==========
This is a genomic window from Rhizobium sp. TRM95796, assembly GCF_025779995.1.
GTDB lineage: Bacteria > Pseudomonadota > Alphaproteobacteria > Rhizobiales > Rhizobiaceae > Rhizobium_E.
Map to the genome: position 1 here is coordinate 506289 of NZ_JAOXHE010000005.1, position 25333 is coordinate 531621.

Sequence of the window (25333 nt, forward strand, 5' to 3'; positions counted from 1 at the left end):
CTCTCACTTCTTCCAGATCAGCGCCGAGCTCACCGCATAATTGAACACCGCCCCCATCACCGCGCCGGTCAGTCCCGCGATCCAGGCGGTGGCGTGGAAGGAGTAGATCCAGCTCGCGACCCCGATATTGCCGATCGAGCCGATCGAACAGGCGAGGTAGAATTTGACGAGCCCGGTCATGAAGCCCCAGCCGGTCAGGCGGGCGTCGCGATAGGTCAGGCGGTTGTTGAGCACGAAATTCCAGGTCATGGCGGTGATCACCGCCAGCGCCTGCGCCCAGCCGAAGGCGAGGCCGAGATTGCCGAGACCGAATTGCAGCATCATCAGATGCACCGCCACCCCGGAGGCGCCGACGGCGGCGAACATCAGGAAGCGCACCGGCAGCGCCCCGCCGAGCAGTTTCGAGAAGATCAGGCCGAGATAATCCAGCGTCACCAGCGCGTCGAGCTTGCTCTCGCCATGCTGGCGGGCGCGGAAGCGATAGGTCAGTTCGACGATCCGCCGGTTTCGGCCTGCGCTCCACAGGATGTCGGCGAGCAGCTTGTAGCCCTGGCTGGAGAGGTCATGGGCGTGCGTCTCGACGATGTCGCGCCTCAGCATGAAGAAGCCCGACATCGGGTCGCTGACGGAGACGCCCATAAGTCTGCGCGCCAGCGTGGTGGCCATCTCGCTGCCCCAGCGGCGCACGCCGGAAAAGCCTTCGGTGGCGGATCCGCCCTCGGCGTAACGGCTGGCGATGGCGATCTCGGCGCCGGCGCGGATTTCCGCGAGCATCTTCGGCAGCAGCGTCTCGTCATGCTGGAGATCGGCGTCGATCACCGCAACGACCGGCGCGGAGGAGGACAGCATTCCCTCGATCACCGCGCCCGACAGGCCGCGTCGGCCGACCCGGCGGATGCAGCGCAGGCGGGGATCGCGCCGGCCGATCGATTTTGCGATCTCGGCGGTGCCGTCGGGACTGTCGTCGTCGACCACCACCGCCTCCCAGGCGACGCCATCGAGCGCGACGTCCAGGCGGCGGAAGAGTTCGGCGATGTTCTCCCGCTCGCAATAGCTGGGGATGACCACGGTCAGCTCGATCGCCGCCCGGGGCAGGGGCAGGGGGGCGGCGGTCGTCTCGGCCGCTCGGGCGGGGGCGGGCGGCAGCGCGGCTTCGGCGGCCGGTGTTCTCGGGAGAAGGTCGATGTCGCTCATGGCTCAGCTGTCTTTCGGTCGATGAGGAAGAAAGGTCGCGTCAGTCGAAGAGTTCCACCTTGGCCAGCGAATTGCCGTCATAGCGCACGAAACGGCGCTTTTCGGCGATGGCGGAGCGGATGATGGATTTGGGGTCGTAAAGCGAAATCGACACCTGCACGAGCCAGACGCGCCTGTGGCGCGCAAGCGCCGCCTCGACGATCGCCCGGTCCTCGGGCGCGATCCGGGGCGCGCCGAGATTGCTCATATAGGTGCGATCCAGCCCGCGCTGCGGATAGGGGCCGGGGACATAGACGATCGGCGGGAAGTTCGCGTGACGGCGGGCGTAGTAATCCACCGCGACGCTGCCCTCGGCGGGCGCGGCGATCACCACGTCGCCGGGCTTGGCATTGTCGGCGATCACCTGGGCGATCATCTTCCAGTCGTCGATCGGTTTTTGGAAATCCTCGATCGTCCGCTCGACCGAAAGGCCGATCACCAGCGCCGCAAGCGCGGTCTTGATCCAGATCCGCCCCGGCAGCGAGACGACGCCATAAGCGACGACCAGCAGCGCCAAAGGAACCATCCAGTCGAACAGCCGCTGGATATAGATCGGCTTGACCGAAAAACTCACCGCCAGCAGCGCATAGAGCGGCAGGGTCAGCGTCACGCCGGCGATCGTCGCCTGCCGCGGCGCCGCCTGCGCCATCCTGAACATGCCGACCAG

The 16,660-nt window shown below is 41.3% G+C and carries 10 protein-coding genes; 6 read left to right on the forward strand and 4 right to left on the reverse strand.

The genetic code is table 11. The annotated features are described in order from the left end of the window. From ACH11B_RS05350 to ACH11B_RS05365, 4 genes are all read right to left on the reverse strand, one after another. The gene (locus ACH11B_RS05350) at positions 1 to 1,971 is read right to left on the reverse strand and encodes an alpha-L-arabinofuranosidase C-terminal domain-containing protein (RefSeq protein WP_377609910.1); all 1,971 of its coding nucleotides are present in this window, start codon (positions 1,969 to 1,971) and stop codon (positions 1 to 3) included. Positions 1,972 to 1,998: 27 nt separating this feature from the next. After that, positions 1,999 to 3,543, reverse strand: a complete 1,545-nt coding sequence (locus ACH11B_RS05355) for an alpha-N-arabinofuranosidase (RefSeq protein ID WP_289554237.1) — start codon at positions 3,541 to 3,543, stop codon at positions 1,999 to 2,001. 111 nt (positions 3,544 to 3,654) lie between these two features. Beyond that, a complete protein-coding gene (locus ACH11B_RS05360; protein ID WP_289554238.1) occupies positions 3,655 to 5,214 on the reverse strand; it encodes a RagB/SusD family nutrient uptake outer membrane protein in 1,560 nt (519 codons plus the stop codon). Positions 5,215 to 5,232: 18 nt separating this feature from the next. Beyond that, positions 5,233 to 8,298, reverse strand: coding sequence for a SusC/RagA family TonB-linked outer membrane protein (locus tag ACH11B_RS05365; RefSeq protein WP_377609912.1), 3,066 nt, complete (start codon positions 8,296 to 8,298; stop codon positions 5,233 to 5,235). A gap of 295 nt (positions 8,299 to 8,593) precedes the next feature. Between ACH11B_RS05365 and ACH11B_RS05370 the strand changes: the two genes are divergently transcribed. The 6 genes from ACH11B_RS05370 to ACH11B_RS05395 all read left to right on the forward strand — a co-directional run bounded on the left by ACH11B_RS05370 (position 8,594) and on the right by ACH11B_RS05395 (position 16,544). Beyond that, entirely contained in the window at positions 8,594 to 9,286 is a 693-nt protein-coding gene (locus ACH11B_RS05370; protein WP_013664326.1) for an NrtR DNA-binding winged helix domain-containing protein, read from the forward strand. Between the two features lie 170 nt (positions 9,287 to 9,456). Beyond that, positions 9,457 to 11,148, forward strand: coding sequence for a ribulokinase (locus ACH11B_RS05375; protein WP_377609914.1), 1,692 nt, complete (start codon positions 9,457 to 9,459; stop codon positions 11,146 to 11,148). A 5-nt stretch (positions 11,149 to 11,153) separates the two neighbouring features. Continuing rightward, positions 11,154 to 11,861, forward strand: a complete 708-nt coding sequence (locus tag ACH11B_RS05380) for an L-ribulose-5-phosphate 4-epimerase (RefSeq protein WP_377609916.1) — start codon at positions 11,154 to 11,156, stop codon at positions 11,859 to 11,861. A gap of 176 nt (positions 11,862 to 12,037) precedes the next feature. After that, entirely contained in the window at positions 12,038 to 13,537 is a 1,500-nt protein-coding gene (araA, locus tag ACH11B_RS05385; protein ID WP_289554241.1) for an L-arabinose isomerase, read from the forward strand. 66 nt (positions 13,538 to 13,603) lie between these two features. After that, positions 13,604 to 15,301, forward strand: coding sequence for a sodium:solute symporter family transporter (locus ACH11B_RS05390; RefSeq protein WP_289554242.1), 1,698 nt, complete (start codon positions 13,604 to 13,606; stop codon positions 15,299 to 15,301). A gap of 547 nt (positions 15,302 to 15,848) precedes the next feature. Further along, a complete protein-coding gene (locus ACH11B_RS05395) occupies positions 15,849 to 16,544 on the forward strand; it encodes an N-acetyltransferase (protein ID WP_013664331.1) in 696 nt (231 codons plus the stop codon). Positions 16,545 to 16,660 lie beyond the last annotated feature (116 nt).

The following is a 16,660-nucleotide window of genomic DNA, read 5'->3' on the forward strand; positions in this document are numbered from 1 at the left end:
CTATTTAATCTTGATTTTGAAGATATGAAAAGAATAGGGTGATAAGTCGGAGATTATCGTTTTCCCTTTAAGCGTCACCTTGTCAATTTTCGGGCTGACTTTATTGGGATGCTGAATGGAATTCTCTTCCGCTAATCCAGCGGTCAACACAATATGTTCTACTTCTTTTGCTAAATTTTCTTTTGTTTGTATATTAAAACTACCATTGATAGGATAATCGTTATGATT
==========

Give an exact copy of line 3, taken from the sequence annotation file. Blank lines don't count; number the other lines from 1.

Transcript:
Map to the genome: position 1 here is coordinate 506289 of NZ_JAOXHE010000005.1, position 25333 is coordinate 531621.